OMAHA, Neb. -- Get on, get him over. UC Irvine and Texas abide by the same motto.
In a game that featured two teams with the most sacrifice bunts in the nation -- and two of the winningest head coaches the sport has seen with a combined 2,954 victories -- it was only fitting for the first run to score on a bunt base hit.
Unfortunately for Augie Garrido’s Longhorns, it was all they could muster in a 3-1 loss to the Anteaters in Game 1 of the 2014 College World Series.
Just like that, Texas led 1-0 by using the same strategy used by UC Irvine head coach Mike Gillespie and his Anteaters.
Texas had plenty more chances to score, but Morales was able to get out of jam after jam, lasting six innings while striking out five and allowing six hits. The nation’s strikeout leader, Morales was unusually wild, tying a season high with three walks.
But he kept his team in the game, as Texas left 12 runners on base.
“By keeping the game close and with no clock in this game, it made us possible to come back in the eighth,” Gillespie said.
Morales’ counterpart, Nathan Thornhill, was brilliant in his first seven innings of work, not allowing a run and retiring eight in a row before a leadoff single by Adam Alcantara in the eighth.
Then it was time for a bunt. Juan Castro laid down a perfect sacrifice, which brought up Taylor Sparks. And on a day when the wind was howling in from center field at 35 mph, Sparks hit a ball as far as anyone could into the gap in left-center field for his NCAA-leading ninth triple of the season to score Alcantara. It was the first triple Thornhill allowed all season.
A team that relies so much on the bunt tied the game on a ball that would’ve scored a runner from anywhere.
“The wind was really howling in, so I knew anything lifted, it wasn't going anywhere,” Sparks said. “I just tried to stay flat with that and was able to travel through the gap -- it’s definitely my most special favorite hit I’ve had so far.”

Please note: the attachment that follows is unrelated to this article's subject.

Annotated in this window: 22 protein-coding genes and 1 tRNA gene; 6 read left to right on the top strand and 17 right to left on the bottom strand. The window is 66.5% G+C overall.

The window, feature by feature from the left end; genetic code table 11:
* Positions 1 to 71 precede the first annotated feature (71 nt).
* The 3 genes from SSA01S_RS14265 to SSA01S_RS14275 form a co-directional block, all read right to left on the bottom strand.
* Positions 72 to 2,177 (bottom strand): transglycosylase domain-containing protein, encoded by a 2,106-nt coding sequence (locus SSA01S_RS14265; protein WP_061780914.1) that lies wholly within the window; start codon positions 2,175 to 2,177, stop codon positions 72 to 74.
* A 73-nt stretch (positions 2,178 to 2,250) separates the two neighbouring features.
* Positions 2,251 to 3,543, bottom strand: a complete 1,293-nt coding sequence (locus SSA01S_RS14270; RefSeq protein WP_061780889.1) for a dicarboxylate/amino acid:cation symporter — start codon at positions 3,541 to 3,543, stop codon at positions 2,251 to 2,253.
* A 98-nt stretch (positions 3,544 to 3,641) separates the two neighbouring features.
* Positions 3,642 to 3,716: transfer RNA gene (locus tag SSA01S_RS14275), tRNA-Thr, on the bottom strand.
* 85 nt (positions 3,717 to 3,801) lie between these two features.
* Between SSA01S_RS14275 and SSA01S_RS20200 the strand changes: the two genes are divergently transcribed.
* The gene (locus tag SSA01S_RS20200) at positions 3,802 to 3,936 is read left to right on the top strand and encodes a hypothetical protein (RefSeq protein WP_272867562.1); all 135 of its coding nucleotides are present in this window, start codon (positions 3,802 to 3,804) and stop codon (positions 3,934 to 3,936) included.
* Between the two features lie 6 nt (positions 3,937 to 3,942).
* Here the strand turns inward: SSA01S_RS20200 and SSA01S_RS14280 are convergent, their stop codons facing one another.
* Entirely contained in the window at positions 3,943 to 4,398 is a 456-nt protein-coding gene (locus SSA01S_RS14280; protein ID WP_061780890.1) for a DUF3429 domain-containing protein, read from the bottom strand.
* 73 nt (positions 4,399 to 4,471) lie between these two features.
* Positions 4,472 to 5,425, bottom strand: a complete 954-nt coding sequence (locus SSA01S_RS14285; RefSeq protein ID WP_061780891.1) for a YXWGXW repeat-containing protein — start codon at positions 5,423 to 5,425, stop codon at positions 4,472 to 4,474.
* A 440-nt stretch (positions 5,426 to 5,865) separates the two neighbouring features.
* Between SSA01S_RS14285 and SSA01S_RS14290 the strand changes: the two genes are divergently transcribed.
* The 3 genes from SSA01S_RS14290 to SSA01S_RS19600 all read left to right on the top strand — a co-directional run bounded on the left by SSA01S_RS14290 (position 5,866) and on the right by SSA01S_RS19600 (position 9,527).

Sparks finished a home run shy of the cycle in going 3-for-4 with a run scored and an RBI.
Nearly all 23,796 fans in attendance -- and Texas -- thought for sure Chris Rabago would lay down a bunt with one out and Sparks standing on third in a tie game. UC Irvine and Texas each came together to talk about it. For sure he would. He had already in the first inning and led the team with 23 -- good for third in the UC Irvine record book.
He didn’t. Instead, he lined a single into center field to score Sparks and give UC Irvine a lead it wouldn’t let go. The hit chased Thornhill after 7.1 innings of work in what would end up being his first loss since April 27 against Oklahoma State.
“I’m surprised they didn't try to squeeze there because that would have been even more momentum that they took the risk,” Garrido said. “They just executed so well in that inning consistently, but I was surprised they didn't squeeze.”
Gillespie joked about why he didn’t.
“There's a rumor that we squeeze. It's a myth,” Gillespie said. “We're trying to live that down. We're a big-inning club. Certainly the squeeze has been important to us. Chris would be up to it. Part of the problem with the squeeze is that you don't always get a pitch to work with, and every once in a while some shrewd dirty rat like Augie might pitch out. It's not just an easy slam-dunk decision to squeeze all the time.”
Jonathan Munoz tacked on the final run of the game with an RBI single to give the Anteaters a three-spot in the top of the eighth. UC Irvine’s Evan Brock closed up shop in a perfect 2.1 innings of work to pick up his ninth win of the season. It was Brock’s first relief appearance of the season after making 16 starts.
“I haven't had much bullpen experience, at least this year, but definitely my adrenaline was pumping [Saturday] -- it was a big game,” Brock said. “I haven't been in that type of situation late in the game in a long time. I mean, it was pretty fun for me, so that definitely got the juices flowing.”
For the 55th consecutive game, a team with a lead heading to the ninth inning kept that lead.
One of the seven batters Brock retired was Texas’ Mark Payton. Needing to get on base to continue his Big 12-record 101-game streak of reaching base, Brock struck out Payton in the ninth inning. Payton finished 0-for-4 with a sac bunt.
“So what? We lost,” Payton said. “It's something I didn't pay attention to. I think a lot of other people paid a lot more attention to it than I did. We lost [Saturday], so that's the end of it.”
On a day with no chance at getting the ball out of TD Ameritrade Park, the bunt was key. Except in the end, the call not to bunt put UC Irvine into the winners’ bracket.